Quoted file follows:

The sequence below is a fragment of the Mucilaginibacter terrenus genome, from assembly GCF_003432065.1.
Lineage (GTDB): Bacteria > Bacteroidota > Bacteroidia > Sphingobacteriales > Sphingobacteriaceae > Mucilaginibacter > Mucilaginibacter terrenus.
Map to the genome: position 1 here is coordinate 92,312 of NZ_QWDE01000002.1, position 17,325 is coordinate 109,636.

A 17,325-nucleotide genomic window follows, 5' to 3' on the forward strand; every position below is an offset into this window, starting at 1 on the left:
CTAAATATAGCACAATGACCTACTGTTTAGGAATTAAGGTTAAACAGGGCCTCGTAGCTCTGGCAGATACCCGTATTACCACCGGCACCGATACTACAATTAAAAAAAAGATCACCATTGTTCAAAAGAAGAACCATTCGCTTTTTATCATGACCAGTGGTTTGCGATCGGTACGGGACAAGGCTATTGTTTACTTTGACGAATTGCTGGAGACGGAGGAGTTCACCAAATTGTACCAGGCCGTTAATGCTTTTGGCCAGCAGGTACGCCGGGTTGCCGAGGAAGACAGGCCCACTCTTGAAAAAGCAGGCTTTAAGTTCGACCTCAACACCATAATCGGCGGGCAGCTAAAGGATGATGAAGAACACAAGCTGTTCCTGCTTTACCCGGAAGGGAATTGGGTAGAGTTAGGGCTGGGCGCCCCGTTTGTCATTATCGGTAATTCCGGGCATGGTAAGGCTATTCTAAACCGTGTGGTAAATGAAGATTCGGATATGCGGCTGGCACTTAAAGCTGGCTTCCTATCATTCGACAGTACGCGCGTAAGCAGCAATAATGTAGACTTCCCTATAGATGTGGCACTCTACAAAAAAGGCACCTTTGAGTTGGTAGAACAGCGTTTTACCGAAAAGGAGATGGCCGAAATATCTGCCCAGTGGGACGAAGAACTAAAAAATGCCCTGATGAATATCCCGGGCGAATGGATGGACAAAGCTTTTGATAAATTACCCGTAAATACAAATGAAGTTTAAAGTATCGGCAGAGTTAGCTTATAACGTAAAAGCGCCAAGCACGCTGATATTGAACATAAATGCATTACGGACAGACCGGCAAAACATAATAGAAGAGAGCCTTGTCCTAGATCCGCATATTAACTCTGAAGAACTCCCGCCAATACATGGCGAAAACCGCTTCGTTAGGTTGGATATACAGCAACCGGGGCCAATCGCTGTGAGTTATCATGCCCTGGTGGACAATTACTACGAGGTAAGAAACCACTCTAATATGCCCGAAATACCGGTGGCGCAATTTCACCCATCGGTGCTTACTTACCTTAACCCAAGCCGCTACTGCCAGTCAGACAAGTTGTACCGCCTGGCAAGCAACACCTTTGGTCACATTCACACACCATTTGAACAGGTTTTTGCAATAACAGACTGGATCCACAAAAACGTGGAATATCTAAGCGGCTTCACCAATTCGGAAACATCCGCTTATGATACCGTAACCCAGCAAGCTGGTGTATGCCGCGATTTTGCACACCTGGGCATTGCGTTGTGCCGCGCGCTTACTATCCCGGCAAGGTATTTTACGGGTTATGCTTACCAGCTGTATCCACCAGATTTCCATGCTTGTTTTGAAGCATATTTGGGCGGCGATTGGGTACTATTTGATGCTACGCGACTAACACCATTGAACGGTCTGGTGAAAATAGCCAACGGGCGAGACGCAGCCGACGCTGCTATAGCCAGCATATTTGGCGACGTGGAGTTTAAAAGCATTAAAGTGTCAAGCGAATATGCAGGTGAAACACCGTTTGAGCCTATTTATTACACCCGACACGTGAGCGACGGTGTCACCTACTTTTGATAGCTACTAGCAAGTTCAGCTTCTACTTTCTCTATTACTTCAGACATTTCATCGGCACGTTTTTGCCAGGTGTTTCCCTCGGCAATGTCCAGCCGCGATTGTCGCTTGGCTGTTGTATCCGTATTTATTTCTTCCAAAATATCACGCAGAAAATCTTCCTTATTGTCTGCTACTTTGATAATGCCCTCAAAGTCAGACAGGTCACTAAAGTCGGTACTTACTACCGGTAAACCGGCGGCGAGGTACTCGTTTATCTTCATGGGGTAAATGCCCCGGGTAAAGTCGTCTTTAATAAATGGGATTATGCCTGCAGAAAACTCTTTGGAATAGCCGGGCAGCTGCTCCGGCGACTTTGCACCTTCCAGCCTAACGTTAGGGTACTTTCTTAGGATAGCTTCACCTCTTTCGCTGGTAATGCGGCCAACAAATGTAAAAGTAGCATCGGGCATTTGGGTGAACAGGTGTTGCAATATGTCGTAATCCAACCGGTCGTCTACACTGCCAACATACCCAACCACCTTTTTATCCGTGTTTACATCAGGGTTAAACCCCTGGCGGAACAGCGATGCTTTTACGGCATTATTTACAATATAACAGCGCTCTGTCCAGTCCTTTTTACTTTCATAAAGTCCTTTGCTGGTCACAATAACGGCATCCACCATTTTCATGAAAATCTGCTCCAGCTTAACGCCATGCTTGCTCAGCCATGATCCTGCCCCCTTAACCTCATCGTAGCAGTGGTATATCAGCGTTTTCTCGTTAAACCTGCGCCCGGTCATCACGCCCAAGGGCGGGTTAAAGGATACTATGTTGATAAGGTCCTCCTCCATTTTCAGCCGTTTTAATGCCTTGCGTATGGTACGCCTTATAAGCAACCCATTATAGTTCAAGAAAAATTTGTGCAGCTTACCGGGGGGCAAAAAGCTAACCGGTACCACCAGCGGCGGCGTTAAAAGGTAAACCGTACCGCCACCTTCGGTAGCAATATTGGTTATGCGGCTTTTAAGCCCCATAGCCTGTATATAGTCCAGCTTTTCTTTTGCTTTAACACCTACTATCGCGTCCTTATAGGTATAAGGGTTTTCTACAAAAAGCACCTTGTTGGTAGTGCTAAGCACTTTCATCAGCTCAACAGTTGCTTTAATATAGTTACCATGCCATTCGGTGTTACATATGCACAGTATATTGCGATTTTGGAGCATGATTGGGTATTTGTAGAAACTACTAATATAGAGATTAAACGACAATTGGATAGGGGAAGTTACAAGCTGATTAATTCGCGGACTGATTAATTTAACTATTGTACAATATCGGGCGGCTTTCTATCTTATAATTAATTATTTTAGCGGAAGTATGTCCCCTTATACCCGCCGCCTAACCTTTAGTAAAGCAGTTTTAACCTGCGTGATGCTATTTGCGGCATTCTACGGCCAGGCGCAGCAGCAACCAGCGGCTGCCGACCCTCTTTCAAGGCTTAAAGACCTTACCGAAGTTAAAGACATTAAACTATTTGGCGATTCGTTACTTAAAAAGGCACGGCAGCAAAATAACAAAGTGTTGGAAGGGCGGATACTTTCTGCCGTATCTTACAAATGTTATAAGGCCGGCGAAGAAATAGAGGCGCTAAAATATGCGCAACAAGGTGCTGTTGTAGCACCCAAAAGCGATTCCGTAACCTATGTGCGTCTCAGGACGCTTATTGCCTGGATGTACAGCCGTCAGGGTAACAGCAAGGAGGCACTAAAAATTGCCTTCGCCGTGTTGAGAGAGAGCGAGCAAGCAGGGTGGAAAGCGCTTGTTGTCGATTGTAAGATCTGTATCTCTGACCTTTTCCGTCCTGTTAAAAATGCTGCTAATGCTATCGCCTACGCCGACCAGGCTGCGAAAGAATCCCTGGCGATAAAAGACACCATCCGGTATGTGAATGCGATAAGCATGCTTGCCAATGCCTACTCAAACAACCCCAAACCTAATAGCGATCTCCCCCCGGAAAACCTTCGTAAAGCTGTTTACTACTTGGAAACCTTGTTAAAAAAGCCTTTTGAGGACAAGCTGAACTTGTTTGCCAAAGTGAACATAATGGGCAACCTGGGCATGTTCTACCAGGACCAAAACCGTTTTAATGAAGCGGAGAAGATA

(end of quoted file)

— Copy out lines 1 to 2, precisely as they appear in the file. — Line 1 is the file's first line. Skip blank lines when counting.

The sequence below is a fragment of the Mucilaginibacter terrenus genome, from assembly GCF_003432065.1.
Lineage (GTDB): Bacteria > Bacteroidota > Bacteroidia > Sphingobacteriales > Sphingobacteriaceae > Mucilaginibacter > Mucilaginibacter terrenus.